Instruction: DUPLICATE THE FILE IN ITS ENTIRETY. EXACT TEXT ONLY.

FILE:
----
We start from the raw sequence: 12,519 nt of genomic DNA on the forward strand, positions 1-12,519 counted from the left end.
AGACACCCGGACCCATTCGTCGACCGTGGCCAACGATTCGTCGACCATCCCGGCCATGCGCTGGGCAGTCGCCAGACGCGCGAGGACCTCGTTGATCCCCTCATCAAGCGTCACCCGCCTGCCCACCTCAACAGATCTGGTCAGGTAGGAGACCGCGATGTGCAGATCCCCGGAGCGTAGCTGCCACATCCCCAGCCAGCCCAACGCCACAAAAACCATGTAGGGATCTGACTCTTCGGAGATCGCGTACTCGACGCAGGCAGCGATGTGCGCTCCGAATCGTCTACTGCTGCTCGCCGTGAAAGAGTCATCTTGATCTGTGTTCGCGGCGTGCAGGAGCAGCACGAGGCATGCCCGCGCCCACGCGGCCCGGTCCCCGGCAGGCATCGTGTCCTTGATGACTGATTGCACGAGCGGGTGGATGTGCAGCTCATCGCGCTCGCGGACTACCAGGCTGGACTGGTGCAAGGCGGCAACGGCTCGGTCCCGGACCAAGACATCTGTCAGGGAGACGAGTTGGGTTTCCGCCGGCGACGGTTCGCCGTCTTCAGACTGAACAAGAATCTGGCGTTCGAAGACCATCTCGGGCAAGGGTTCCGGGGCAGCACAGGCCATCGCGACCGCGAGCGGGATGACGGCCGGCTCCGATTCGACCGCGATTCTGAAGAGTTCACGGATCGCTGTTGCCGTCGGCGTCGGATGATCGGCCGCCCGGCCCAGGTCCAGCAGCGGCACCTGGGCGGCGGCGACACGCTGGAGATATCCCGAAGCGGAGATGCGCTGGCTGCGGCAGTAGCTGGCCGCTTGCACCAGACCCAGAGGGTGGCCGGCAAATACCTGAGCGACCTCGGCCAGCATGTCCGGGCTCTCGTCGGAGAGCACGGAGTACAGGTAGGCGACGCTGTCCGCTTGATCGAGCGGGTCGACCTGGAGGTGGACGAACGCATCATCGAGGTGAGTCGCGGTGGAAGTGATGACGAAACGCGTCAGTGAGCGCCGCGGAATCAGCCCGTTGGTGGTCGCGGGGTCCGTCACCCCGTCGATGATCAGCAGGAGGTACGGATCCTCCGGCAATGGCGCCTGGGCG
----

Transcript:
We start from the raw sequence: 12,519 nt of genomic DNA on the forward strand, positions 1-12,519 counted from the left end.
AGACACCCGGACCCATTCGTCGACCGTGGCCAACGATTCGTCGACCATCCCGGCCATGCGCTGGGCAGTCGCCAGACGCGCGAGGACCTCGTTGATCCCCTCATCAAGCGTCACCCGCCTGCCCACCTCAACAGATCTGGTCAGGTAGGAGACCGCGATGTGCAGATCCCCGGAGCGTAGCTGCCACATCCCCAGCCAGCCCAACGCCACAAAAACCATGTAGGGATCTGACTCTTCGGAGATCGCGTACTCGACGCAGGCAGCGATGTGCGCTCCGAATCGTCTACTGCTGCTCGCCGTGAAAGAGTCATCTTGATCTGTGTTCGCGGCGTGCAGGAGCAGCACGAGGCATGCCCGCGCCCACGCGGCCCGGTCCCCGGCAGGCATCGTGTCCTTGATGACTGATTGCACGAGCGGGTGGATGTGCAGCTCATCGCGCTCGCGGACTACCAGGCTGGACTGGTGCAAGGCGGCAACGGCTCGGTCCCGGACCAAGACATCTGTCAGGGAGACGAGTTGGGTTTCCGCCGGCGACGGTTCGCCGTCTTCAGACTGAACAAGAATCTGGCGTTCGAAGACCATCTCGGGCAAGGGTTCCGGGGCAGCACAGGCCATCGCGACCGCGAGCGGGATGACGGCCGGCTCCGATTCGACCGCGATTCTGAAGAGTTCACGGATCGCTGTTGCCGTCGGCGTCGGATGATCGGCCGCCCGGCCCAGGTCCAGCAGCGGCACCTGGGCGGCGGCGACACGCTGGAGATATCCCGAAGCGGAGATGCGCTGGCTGCGGCAGTAGCTGGCCGCTTGCACCAGACCCAGAGGGTGGCCGGCAAATACCTGAGCGACCTCGGCCAGCATGTCCGGGCTCTCGTCGGAGAGCACGGAGTACAGGTAGGCGACGCTGTCCGCTTGATCGAGCGGGTCGACCTGGAGGTGGACGAACGCATCATCGAGGTGAGTCGCGGTGGAAGTGATGACGAAACGCGTCAGTGAGCGCCGCGGAATCAGCCCGTTGGTGGTCGCGGGGTCCGTCACCCCGTCGATGATCAGCAGGAGGTACGGATCCTCCGGCAATGGCGCCTGGGCG